Why Facebook’s new algorithm might transform AI
When a child sees a cat for the first time a parent or supervising adult utters the word cat (or sometimes, cutely, meow!) and after this process is repeated a few times the child understands that the word ‘cat’ (or ‘meow’, which millions of children still use instead of the more adult version) is the name of that furry little 4-legged creature. Similarly, they learn the names of dogs, elephants and other animals and objects. And finally comes the assessments, where parents gleefully show their friends how smart the child is by showing them pictures of animals and the child manages to mumble the word ‘cat’ or ‘dog’ or another animal. If the child is correct, he or she is applauded and hugged, and if they are not, they are corrected (and still hugged, one hopes), till a new set of friends come by to be dazzled by the child’s genius. It is a wonderous process which can engross the most cynical of people for hours and years!
This, dear reader, is the process of supervised learning, and most algorithms use the exact same process as the 9-month-old of the previous paragraph. They are provided with data (or pictures, in this case) which are clearly labelled as cats and after seeing 10,000 of these pictures the algorithm learns that a cat is a cat and how to see a video/picture of a cat and identify it. If they make a mistake, they are corrected. And they learn some more till they are near perfect. (And yes, the best algorithms need 10,000 pictures which the 9-month-old could do with 3…why? Well, that is to be discussed in my next article).
The learning of the child though does not end there though. In a few years, from the cats and the dogs the child moves on to the birds and the bees and amazingly enough want to discuss matters, which, adults never realize how they got to! “Maybe he/she is too young to discuss this” …anyone heard this line before? “How did she even think about this”? Well, simply because the child does not only learn under adult supervision. They have complex human brains which can connect the dots, observe the patterns, move from one thing to another and before you know, voila! They have managed to ask an extremely embarrassing question about the birds and bees in front of these same friends who were oh so impressed with their animal identifying skills.
But can a machine do that? How can a machine identify patterns that it has not been taught? In a manner of speaking an algorithm can figure out patterns which are not spelt out to it through a process called unsupervised/self-supervised learning (the difference between the two, as obvious from the names, is just marketing). Simply put, it can look at reams of data points (let’s say lots of cat and dog pictures) and by calculating the distance between the dog-like features of a dog and the cat-like features of a cat, it can identify clearly that cats and dogs are different, even when no programmer has told the algorithm the names of the animals. It knows, these are different beasts.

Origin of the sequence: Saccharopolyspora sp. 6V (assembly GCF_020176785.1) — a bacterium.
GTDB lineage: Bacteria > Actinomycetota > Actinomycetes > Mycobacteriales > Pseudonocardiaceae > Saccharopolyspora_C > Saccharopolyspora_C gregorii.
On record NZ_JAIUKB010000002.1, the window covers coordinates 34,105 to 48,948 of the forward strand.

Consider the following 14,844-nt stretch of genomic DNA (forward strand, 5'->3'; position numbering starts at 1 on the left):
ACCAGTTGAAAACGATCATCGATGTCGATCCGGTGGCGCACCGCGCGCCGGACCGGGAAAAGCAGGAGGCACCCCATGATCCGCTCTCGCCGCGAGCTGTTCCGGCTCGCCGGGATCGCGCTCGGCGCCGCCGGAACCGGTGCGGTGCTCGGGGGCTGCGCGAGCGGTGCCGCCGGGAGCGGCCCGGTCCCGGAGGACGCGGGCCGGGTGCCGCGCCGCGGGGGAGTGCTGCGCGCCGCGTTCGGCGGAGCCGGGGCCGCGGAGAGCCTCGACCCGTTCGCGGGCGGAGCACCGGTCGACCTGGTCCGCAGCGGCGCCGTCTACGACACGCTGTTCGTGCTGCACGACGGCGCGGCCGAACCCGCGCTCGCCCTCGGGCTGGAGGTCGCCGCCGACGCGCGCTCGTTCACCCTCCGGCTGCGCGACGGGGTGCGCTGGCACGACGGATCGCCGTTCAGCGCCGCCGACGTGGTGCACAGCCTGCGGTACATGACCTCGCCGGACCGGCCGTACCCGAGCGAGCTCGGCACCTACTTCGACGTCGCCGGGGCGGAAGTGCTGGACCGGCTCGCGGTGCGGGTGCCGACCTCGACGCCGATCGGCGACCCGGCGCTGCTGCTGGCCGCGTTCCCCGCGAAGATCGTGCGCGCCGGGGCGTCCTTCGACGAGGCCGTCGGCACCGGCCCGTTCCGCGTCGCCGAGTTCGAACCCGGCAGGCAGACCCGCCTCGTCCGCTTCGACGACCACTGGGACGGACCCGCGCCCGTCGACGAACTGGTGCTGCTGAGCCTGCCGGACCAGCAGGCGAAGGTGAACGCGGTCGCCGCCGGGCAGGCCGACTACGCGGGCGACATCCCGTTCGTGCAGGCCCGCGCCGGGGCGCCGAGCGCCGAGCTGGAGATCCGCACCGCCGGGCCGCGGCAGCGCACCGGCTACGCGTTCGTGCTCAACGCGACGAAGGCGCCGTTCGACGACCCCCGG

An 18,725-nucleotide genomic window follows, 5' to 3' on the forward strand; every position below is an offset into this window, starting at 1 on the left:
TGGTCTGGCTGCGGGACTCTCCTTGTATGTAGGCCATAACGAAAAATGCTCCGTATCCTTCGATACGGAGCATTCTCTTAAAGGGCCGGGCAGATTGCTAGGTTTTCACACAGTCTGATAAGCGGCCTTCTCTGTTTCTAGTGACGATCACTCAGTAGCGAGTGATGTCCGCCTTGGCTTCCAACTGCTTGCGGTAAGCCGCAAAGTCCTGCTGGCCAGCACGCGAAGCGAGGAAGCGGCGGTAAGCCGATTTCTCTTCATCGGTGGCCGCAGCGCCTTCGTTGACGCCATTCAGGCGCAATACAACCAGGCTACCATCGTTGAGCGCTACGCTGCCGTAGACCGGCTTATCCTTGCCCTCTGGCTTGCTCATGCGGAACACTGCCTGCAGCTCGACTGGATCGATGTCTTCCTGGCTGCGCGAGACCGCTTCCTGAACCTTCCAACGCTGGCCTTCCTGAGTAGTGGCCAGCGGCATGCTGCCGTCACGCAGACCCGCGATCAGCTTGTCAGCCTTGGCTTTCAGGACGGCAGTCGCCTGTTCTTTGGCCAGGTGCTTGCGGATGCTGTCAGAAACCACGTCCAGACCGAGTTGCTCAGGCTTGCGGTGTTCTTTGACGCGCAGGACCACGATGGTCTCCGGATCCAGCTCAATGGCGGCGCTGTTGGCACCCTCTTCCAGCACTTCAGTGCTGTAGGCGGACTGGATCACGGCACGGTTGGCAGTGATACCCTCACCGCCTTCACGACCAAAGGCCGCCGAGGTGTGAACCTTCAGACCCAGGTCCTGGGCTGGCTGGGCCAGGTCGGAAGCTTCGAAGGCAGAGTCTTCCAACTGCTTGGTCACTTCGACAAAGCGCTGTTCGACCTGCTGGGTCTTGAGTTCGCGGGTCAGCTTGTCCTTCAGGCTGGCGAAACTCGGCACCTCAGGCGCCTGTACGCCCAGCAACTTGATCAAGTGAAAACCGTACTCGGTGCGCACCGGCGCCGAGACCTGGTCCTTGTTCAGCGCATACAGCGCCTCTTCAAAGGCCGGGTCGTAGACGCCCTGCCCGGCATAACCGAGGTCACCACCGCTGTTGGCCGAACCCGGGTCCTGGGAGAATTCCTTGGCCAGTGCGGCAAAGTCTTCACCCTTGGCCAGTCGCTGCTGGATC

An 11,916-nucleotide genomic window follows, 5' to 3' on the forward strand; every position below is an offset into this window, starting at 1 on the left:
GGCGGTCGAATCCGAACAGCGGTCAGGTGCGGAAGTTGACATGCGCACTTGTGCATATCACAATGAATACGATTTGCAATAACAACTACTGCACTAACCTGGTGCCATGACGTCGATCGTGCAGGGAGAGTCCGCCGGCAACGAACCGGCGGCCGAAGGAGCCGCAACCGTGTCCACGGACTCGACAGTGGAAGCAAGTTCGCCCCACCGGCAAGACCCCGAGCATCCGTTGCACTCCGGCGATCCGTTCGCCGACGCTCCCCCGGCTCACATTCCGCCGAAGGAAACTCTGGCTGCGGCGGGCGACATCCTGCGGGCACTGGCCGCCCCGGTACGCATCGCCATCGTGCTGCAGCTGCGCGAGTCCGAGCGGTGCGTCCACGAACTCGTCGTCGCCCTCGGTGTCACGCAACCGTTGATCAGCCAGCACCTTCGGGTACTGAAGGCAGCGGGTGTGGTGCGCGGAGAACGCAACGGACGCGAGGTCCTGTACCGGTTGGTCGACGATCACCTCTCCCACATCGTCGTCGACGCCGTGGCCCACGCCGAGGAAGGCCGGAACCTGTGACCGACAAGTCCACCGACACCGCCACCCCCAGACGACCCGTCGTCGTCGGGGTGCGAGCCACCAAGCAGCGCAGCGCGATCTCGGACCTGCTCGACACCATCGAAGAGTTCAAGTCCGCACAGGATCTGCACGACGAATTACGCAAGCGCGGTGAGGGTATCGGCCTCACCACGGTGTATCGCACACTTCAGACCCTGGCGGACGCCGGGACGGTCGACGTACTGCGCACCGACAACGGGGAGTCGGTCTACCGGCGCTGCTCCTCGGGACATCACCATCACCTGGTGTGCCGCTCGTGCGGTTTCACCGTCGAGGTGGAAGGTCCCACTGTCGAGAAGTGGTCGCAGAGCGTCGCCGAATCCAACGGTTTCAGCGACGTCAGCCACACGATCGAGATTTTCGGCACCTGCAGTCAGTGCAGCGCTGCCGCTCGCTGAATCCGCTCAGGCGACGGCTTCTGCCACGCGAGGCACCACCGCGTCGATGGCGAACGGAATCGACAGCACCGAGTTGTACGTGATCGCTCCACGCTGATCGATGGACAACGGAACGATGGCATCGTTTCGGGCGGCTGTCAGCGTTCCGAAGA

I am sure you would have guessed by now that the potential for these unsupervised learning models, if done right, can be enormous. You do not have to painstakingly teach a machine that the phrase is “black cat” but never “cat black” and thus it can generalize it to the fact that in most cases the qualifying adjective in English comes before the qualified noun. Reading reams of texts, the algorithm can auto-deduce such rules which have been learnt by so many of us in those mindless mornings with M/s Wren and Martin. Most people who write pristine English do not really know these rules, do they? Do you still remember your subjects and predicates, and clauses and nouns? Arguably not, but you manage to communicate rather fine. And that is what makes self-supervised learning so human-like. The ability to generate rules from facts without being told the rules. A classic case was when (the now billionaire hedge fund manager and noted Trump ally) Bob Mercer, in a past role working on translations in natural language processing at IBM, moved away from understanding the rules of grammar. In the Canadian parliament, all speeches need to be filed in both English and French. Mercer and his colleagues got both sets of documents and asked his algorithm to literally ‘figure it out’ instead of trying to teach it the rules of language. And so, it did, opening frontiers of self-supervised learning.
Meta’s (Facebook) new algorithm data2vec was launched on 20th January 2022. The new frontier that this model is trying to open is the ability to move self-supervised learning beyond specific use cases. Till now all self-supervised models were focused on solving a specific type of problem – language models cannot be used to learn from visuals, while models for either of these cannot solve problems related to audio. So, a model that works behind voice recognition for an audio Assistant will be very different from a model that can support the same company’s Translate engine. We know that the reasoning process behind the child’s identification of rules across dimensions are similar but for computers, till now, it has been extremely case-specific. By generalizing the self-learning model, Facebook is trying to solve very different problems with the same algorithm, and thus take another step in generalized artificial intelligence. The same model will listen, see, read, and thus infer rules and relationships from across these different inputs! The model has (according to Facebook) outperformed the best performing models for these individual types of problems – it reads better than BERT, listens better than wav2vec 2.0 and sees better than data2vec.
Facebook is now calling its friends to impress them with their child’s genius…we hope it can live up to its promise.
Views expressed above are the author’s own.